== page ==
Yesterday I bought a new camera. It's not as if I'm short of cameras - between the two of us, we have 7 DSLRs, 1 compact system camera, 2 compacts - and now another one.
The decision wasn't taken lightly. My previous experiences of compact cameras haven't been exactly exhilarating - but then, they can't really be expected to live up to the quality of DSLRs. The small sensor means crowded pixels and noisier images. There are few controls - as to be expected for point-and-shoot cameras. No opportunity for using filters, or doing long exposures. And I really got fed up of the mode dial being moved too easily, so that I wasn't using the settings I thought I was.
But why did I want another compact camera anyway? Surely enough is enough?
If I'm going out to photograph birds (or anything else that needs a long heavy lens), I really don't want to have to take another set of equipment for the odd landscape or habitat shot. The same when I'm out with the macro gear for plants and insects. And also when I (occasionally have the time to) go out with a video camera. So the idea of having something pocketable for those odd shots is appealing.
Large sensor compact cameras are now on the market, and getting excellent reviews. They have fixed focal length lenses (around 35mm equivalent), but I can live with that. So finding myself in Norfolk on a miserable drizzly afternoon, I went to WEX at Norwich to take a closer look.
Three cameras came under scrutiny. I didn't like the look or the feel of the Ricoh GR - just personal preference there. The Nikon Coolpix A was a lot better, with controls similar to the DSLRs, so it felt comfortable. Neither of these had viewfinders, and neither seemed able to take filters. OK, there were add on viewfinders, but they didn't do anything except remind you what was in the frame - not even telling you what was in focus. That left the Fuji X100s.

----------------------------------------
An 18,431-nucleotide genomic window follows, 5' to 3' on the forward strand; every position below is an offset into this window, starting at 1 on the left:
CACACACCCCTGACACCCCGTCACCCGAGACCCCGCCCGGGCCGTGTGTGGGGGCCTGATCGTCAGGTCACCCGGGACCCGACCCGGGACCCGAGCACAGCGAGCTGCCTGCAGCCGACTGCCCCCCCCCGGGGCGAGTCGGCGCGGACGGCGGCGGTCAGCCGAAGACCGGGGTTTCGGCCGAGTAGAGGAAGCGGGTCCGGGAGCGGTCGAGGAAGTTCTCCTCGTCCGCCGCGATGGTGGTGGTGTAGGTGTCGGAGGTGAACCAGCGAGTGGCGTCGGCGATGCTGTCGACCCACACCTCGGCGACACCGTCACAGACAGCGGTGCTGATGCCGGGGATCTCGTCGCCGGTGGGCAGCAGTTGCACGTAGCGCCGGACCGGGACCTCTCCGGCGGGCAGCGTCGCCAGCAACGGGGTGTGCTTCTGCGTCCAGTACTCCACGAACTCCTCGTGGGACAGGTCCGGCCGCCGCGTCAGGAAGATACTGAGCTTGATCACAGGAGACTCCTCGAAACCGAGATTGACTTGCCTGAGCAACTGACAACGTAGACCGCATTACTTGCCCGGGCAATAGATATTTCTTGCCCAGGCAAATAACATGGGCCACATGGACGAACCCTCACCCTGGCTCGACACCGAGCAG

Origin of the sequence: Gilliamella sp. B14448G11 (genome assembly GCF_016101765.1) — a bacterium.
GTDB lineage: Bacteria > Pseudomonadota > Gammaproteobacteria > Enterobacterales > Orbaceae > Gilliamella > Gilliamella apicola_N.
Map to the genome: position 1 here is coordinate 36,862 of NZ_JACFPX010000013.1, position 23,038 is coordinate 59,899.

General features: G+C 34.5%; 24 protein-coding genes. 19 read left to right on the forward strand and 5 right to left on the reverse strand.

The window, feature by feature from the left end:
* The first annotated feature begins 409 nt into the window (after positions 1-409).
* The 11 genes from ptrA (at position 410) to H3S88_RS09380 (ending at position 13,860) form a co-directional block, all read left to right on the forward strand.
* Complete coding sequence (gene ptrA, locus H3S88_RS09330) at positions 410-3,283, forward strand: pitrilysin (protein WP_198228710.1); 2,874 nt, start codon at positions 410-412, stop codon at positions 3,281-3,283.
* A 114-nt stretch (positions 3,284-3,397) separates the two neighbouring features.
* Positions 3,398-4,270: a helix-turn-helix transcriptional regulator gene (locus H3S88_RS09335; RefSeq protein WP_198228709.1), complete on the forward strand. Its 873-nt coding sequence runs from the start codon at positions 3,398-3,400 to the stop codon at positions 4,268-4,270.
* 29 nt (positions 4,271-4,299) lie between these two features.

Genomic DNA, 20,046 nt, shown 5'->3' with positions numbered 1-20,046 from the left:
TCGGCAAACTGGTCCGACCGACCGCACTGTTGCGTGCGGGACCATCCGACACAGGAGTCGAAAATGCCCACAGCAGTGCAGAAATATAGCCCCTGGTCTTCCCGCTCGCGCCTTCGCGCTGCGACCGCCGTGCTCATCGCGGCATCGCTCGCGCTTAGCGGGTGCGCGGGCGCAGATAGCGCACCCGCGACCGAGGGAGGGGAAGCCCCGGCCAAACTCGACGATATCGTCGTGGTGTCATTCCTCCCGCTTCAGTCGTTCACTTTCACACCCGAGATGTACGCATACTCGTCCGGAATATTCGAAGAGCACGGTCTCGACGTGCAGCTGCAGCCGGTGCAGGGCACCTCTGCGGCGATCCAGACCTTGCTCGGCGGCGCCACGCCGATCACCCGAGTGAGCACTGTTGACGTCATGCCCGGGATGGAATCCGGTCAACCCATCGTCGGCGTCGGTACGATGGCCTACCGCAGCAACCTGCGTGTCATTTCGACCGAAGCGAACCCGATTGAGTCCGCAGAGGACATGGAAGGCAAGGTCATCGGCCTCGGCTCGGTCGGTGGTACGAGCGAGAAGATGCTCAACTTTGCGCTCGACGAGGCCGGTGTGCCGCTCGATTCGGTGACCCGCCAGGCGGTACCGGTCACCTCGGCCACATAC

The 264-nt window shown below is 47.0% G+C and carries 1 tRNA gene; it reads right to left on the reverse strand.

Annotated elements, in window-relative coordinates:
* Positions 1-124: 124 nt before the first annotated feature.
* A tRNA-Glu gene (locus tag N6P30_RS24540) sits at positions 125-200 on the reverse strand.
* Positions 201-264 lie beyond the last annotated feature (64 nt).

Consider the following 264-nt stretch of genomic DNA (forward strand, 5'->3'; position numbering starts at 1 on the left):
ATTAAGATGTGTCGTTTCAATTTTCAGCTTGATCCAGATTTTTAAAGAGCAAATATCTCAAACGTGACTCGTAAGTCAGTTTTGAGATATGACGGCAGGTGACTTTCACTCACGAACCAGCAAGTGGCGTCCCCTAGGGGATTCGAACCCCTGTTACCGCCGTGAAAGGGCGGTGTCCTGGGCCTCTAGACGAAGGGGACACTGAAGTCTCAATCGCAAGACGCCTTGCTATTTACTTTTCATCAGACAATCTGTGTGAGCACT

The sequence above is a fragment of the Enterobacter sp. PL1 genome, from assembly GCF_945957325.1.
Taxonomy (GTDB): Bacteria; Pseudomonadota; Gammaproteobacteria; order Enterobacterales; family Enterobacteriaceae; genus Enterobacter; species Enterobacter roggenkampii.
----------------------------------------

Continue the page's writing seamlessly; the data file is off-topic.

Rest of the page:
This camera seemed to have everything, but was twice as heavy as the others, and the most expensive by far. The built-in viewfinder could give the same information as the LCD screen, and something at the front unscrewed so you could use filters and a lens hood. And even a wide-angle adapter. The controls were different to anything I'd been used to, so there would be a bit of a learning curve there. And there were a few too many dials on the top plate. But after a bit of deliberation, interspersed with looking at a few other potentially useful accessories for other things, I decided to buy the camera.
This morning, the camera has its first outing. In a bitingly cold northerly wind and bright winter sunlight, both of which made my eyes run, I set the camera on auto everything, and headed for the harbour at Brancaster Staithe. Then to the RSPB reserve at Titchwell. We'd been photographing birds there yesterday before the rain came in, so it was relatively easy to limit myself to a few landscapes, discovering a few settings, and photographing the few flowers that were still in bloom.
This is a whole frame - filled the histogram end to end with no clipping
Actual pixels and the colours, especially black against white in bright sunlight, show no fringing. The red letters really did have an outline.
One of the few flower shots - this is about half the frame - the best I could do in the wind. But the camera is obviously capable.
So far, I'm impressed with the results, but, oh dear, the exposure compensation dial on the top does move rather easily, and several times I found I was unintentionally over-exposing!